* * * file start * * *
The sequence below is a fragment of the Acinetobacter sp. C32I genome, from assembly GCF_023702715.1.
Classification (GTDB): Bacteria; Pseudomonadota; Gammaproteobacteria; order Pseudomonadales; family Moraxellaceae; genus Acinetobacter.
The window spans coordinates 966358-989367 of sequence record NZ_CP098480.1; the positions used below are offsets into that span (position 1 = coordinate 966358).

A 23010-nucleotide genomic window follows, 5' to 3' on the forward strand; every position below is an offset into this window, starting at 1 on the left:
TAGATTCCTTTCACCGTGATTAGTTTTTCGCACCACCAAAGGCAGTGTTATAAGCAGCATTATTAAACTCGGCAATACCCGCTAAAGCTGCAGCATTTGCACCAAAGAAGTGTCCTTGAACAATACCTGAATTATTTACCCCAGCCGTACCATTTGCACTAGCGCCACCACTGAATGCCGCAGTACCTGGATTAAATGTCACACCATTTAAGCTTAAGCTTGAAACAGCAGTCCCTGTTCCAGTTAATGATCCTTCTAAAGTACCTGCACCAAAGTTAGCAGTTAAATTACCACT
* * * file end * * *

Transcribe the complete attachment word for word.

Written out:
The sequence below is a fragment of the Acinetobacter sp. C32I genome, from assembly GCF_023702715.1.
Classification (GTDB): Bacteria; Pseudomonadota; Gammaproteobacteria; order Pseudomonadales; family Moraxellaceae; genus Acinetobacter.
The window spans coordinates 966358-989367 of sequence record NZ_CP098480.1; the positions used below are offsets into that span (position 1 = coordinate 966358).

A 23010-nucleotide genomic window follows, 5' to 3' on the forward strand; every position below is an offset into this window, starting at 1 on the left:
TAGATTCCTTTCACCGTGATTAGTTTTTCGCACCACCAAAGGCAGTGTTATAAGCAGCATTATTAAACTCGGCAATACCCGCTAAAGCTGCAGCATTTGCACCAAAGAAGTGTCCTTGAACAATACCTGAATTATTTACCCCAGCCGTACCATTTGCACTAGCGCCACCACTGAATGCCGCAGTACCTGGATTAAATGTCACACCATTTAAGCTTAAGCTTGAAACAGCAGTCCCTGTTCCAGTTAATGATCCTTCTAAAGTACCTGCACCAAAGTTAGCAGTTAAATTACCACT